TV critics tend not to like CBS comedies – even the ones not created by Chuck Lorre – when they first come on the scene, and only occasionally after they become ratings hits (see The Big Bang Theory), so it wasn’t entirely surprising when they lit into Friends With Better Lives during its Q&A at Winter TV Press Tour 2014.
“In the pilot everybody seems pretty miserable,” one critic noted of the multi-cam ensemble comedy from Dana Klein, about a group of 30-something friends who each think the other has it better, that’s getting the plum post-How I Met Your Mother Finale premiere slot in March.
“Is this going to get somewhat friendlier — everyone seems very unhappy,” the critic reiterated. Klein explained there is no “right” better life – that working women envy stay-at-home moms and vice versa, and how, in the show, one week the better life might seem to be that of the single woman who dates, but the next week it might be the couple with kids. It was the press tour equivalent of tossing breadcrumbs to piranha.
“We do have an edgier tone,” Klein responded, mastering understatement.
“Is this necessary on a CBS pilot?” the critic continued to probe, as the room mulled CBS comedy pilots past.
Klein assured them the show would not be a running litany of sex jokes every week, that they would never do a sex joke just for the sake of a sex joke, while the critics wished they had a buck for every time they’d heard that gag from a writer at a press tour. Klein said she wanted to do a show that’s “relatable,” that if a writer came in with a story about a funny sex incident “We will run towards it”, and explained patiently to the critics, as if they were much loved children who’d been dropped on their heads as infants, that “sex is a real part of adult life.”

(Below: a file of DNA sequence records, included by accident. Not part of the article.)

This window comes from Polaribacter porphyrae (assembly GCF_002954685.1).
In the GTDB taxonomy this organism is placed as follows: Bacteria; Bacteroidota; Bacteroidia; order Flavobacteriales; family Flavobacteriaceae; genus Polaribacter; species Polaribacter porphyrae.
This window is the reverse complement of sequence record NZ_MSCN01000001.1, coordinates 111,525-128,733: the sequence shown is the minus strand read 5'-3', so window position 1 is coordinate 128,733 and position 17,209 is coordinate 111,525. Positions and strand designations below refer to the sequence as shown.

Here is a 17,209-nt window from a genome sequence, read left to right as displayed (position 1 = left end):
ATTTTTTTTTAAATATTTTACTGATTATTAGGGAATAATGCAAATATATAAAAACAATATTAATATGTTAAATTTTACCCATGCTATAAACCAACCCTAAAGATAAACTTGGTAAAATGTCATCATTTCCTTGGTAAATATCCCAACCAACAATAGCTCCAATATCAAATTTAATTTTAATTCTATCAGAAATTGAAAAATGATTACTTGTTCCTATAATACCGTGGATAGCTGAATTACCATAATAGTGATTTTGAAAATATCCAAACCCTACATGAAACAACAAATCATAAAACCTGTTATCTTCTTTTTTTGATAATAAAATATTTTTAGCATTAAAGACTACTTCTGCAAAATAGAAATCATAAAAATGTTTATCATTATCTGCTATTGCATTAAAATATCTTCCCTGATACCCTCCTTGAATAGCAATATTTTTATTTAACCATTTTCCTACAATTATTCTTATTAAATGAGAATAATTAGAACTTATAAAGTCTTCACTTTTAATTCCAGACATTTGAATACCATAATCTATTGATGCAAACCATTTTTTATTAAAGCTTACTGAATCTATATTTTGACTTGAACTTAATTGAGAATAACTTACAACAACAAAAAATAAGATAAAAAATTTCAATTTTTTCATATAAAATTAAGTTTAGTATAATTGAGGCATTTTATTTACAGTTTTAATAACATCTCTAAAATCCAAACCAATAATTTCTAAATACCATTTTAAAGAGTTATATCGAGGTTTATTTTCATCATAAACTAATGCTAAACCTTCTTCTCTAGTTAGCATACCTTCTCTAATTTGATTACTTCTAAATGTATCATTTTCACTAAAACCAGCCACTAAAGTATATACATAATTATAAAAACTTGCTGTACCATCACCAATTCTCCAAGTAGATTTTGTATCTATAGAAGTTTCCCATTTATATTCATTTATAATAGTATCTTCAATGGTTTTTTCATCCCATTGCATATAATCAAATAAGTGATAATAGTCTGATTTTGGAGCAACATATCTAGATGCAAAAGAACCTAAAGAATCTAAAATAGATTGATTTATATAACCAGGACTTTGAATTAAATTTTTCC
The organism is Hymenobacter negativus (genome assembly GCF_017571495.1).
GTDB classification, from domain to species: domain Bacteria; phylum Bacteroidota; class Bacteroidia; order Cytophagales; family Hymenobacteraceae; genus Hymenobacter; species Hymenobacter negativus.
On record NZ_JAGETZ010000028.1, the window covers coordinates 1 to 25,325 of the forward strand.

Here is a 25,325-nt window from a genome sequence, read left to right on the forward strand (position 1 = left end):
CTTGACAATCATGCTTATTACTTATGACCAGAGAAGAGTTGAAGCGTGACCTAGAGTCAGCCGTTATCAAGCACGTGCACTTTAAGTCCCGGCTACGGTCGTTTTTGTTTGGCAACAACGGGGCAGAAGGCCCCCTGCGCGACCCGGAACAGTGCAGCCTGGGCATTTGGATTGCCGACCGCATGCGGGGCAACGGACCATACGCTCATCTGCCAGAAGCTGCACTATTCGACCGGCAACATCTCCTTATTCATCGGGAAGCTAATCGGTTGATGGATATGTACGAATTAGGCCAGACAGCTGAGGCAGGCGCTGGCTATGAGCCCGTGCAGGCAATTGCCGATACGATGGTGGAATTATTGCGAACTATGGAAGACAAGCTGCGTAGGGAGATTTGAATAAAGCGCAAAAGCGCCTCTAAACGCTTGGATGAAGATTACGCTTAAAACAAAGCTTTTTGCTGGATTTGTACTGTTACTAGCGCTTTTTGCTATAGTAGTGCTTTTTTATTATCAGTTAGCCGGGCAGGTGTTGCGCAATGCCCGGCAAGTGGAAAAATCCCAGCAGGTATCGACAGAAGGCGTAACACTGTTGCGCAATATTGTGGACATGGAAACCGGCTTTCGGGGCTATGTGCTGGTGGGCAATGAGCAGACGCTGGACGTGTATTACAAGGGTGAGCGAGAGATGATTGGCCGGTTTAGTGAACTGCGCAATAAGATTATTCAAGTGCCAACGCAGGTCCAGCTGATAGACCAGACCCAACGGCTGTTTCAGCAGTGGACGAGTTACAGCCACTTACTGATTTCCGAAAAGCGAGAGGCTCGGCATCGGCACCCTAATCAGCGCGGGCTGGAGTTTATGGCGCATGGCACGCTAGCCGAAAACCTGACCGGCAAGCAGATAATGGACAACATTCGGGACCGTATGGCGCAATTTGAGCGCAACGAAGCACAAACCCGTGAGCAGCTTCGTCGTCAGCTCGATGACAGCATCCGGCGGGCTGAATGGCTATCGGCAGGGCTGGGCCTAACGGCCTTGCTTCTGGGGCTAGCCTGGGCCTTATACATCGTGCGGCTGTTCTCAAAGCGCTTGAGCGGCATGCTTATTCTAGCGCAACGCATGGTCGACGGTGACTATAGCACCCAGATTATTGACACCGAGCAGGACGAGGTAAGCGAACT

Interestingly, though the cast and writer/producers upon stage demonstrated in the pilot they could deliver ball and dick jokes like nobody’s business, they seemed strangely uncomfortable when the critic asked if a pilot scene, in which a husband and wife try to get the “surprise” back in their relationship – he by throwing her a surprise party, she by giving him a blow job at the party – was a funny sex incident someone working on the show had actually experienced.
“We can’t tell you that,” star James Van Der Beek said. “It did not happen to me” he added.
“We go to real stories and exaggerated a little for comedy,” Klein acknowledged.
“How invisible will the kids be,” asked another critic. “It’s definitely an adult show, so you don’t see a ton of the kids,” someone responded from on stage. “Enough episodes to know he’s alive,” said another.
From the surging sea of unhappy critics came another voice – of one dubious as to whether the sitcom should show a new mother breast pumping while drinking an adult beverage. “I drink while breast feeding,” responded Van Der Beek, who seemed to be taking all the tough questions. Here’s where the male TV critics learned that “pump and dump” isn’t just a phrase used in reference to the practice of inflating a stock price through false and misleading positive statements in order to sell the cheaply purchased stock at a higher price.
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